by Douglas Suano Bootes
Runestone, volume 3
Reciting days of the week,
I repeatedly skipped Wednesday.
Naming crayon colors,
yellow was yaler.
For kindergarten show and tell
I took a blue and red painted coconut
carved into the likeness of Anthony Quinn
playing the role of fictitious Native
American activist Flapping Eagle,
decorated with feathers plucked from
the musty tail of a marble eyed
taxidermy pheasant my dad’s clandestine
and alcoholic girlfriend with the big
aquarium gifted me, then re-enacted for the
horrified class how my brother Teddy and
I hacked the seemingly Mediterranean but
actually Irish-Mexican features of the actor
from a humble coco
with my machete.
I was thereby diagnosed left-handed, so when the
school nurse called home, mom expediently explained
that the whole thing must be a misunderstanding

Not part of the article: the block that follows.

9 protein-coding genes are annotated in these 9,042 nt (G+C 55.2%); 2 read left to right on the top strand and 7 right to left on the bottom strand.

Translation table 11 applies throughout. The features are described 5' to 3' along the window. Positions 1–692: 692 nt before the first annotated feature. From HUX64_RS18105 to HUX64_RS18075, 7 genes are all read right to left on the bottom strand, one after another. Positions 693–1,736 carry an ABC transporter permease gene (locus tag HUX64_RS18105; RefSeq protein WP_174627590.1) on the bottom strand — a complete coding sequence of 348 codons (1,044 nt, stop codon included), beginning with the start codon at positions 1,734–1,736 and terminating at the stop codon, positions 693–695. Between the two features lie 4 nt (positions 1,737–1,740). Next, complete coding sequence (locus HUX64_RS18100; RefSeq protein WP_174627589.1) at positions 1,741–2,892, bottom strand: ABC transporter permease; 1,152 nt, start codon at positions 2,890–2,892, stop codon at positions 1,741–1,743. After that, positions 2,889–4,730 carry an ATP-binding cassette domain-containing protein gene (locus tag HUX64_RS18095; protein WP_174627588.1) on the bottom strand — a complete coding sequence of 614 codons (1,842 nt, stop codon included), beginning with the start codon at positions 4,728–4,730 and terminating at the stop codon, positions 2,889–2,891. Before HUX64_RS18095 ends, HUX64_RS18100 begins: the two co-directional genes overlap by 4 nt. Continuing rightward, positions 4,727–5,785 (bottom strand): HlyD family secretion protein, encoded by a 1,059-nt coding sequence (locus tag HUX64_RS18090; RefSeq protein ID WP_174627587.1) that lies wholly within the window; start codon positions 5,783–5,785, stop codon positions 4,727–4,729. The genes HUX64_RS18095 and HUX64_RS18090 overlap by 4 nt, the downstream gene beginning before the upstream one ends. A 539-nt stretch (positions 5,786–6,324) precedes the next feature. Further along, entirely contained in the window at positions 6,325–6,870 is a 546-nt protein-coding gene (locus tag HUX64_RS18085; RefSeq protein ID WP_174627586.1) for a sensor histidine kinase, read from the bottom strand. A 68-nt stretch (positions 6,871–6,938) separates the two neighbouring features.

because Teddy was a dog, it was 1964, and Flap,
The Last Warrior wouldn’t be in theaters until 1970.
DOUGLAS SUANO BOOTES
Institute of American Indian Arts
Douglas Suano Bootes is a multi-discipline, artist/de-colonizer of Saponi-Catawba, Cherokee, and Swiss-German descent. Recipient of the N. Scott Momaday, Richard Bradford, and Truman Capote writing awards, his poetry and fiction have been published in jmww, Connotations Press, Exquisite Duets, Santa Fe Literary Review, Voice the Spiriture: Neo-Modern Literature from IAIA, and the Santa Fe New Mexican’s Pasatiempo and Reporter.